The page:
Peak Power

By David

I’ve just read the sports column in the January 27 edition of the New Zealand Listener. It’s written by someone called Paul Lewis and is the best account I’ve read of the malaise than characterizes sport in that country. Lewis argues that “being fit and strong isn’t enough to reach the top. Sport long ago realized that talent and opportunity are not enough.”

He goes on to extol the virtues of “single-minded-focus, a new mentoring scheme for top athletes.” We are told the concept is to teach athletes “to manage their life. Experts are called in from various fields – among them sponsorship and marketing, media management, financial management, competitive analysis, counseling for coping with family, friends and relationships and career planning.” Unbelievably Lewis says, “Many of us lose sight of such basics.”

I’d bet a thousand dollars the previous author of the Listener column, a guy called Joseph Romanos would have had nothing to do with such a mindless litany of snake oil and pap. Joseph was a supporter of New Zealand’s best coach, Arthur Lydiard. So am I and Lydiard believed, talent, opportunity, fitness and strength were enough. It is relevant that his first book on coaching was called “Run to the Top.” My first book on swimming coaching was called, “Swim to the Top” because of its Lydiard origins.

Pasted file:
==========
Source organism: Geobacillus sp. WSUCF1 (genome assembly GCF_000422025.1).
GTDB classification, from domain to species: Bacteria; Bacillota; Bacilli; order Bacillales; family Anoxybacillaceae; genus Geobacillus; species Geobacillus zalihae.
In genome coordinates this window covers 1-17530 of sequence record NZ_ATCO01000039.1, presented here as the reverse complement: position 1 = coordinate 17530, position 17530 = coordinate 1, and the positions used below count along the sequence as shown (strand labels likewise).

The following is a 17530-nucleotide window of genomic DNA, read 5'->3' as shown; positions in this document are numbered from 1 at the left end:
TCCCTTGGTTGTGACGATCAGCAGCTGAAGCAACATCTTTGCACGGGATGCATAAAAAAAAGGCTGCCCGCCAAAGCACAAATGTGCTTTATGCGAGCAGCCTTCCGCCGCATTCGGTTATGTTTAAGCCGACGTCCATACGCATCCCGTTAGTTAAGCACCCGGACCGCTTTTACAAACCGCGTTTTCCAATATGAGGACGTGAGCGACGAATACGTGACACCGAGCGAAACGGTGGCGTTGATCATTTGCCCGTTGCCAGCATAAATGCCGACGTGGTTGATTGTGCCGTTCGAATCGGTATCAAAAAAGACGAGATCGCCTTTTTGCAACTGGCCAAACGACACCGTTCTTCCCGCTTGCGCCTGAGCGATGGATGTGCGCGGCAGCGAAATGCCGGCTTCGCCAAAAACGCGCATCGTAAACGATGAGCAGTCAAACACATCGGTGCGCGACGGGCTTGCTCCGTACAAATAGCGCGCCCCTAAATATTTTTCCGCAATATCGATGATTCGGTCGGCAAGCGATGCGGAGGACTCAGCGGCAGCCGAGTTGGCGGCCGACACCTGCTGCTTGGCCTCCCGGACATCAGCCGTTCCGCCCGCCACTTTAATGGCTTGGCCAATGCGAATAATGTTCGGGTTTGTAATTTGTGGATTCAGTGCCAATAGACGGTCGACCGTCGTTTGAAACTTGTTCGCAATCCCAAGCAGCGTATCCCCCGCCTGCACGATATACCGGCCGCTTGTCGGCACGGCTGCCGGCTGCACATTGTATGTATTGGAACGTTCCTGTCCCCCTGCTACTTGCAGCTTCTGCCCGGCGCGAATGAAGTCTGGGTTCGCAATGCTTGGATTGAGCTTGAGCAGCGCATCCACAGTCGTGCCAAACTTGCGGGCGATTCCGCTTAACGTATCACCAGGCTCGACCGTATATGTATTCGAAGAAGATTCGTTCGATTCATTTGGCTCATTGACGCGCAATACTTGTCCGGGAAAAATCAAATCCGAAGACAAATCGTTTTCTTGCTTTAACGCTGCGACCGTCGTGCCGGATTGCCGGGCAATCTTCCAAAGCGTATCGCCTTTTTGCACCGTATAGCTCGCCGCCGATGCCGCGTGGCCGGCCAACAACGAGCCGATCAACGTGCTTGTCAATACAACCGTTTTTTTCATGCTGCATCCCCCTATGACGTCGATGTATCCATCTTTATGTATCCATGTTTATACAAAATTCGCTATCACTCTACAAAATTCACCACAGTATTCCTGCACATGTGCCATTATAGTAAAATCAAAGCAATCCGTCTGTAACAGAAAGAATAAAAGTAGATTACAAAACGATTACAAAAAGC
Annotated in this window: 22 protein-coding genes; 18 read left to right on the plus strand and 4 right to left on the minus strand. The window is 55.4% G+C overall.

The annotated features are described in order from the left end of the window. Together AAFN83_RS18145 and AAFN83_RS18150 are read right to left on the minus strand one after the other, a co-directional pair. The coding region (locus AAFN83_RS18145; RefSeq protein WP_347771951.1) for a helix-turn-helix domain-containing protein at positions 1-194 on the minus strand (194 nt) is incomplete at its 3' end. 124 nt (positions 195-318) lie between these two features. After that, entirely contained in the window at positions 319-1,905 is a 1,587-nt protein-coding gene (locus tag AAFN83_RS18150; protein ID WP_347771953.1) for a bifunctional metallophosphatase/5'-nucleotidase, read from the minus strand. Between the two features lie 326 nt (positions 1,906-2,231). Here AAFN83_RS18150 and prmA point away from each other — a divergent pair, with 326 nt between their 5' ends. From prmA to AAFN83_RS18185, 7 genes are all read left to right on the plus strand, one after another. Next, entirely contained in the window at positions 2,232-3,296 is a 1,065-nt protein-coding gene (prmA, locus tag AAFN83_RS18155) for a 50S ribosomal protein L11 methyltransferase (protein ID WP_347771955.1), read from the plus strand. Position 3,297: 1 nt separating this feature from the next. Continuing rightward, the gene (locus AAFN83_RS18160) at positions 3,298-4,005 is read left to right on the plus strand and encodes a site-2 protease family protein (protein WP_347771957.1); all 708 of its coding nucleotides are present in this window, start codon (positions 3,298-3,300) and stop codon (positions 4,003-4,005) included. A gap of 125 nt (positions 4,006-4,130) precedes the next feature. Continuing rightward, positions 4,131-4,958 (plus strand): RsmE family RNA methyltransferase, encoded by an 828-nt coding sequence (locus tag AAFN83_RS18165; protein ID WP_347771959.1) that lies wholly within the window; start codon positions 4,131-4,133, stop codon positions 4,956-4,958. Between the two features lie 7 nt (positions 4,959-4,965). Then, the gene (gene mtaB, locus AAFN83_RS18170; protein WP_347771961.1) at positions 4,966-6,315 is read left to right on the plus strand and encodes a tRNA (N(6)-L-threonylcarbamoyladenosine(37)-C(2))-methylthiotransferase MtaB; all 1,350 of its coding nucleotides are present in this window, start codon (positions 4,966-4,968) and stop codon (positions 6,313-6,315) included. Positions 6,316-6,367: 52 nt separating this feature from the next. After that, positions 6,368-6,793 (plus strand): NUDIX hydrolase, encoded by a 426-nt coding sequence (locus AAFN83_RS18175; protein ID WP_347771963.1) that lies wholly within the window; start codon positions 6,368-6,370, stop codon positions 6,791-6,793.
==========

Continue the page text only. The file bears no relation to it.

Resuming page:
We didn’t call the books think and manage and cope. We didn’t include chapters on how to treat your wife or mother or pay the power bill. We did however tell you to run the 24 mile Waitakeres every Sunday or swim 100×100 every Saturday if you want to win a decent track or swimming race. That’s why we called them “run” and “swim” to the top.

You see, the problem is that schemes like “single-minded-focus” actually make getting to the top more difficult. They convince some poor bugger out there, trying to win an Olympic swimming race, that he, or she, needs help to talk to their mother, or buy groceries or live with their spouse. The end conclusion can only be, “God, this is really difficult.” According to the article New Zealand’s best swimmer, Moss Burmester is convinced. He says, “They are helping us with things outside sport.” Moss, if you’ve got time to do all that stuff go swim another thousand meters. It’s better for you.

“Coping with family and fiends” are not basics. They are schemes designed to earn their founders a living and are a distraction from the simple, enjoyable and constructive activity of swimming or running a good practice. For the talented out there, being fit and strong is enough.

Lydiard spent his life making the winning of Olympic medals simple. Dozens of Kenyan, Ethiopian and Moroccan athletes beat the living daylights out of ours and have never been anywhere near, “single-minded-focus”. Do you know why? They run a lot.

I have to go to practice now to help two or three swimmers who hope to swim in Beijing. It’s a Sunday so we’ll just be doing a few thousand meters of aerobic swimming; the way it should be.

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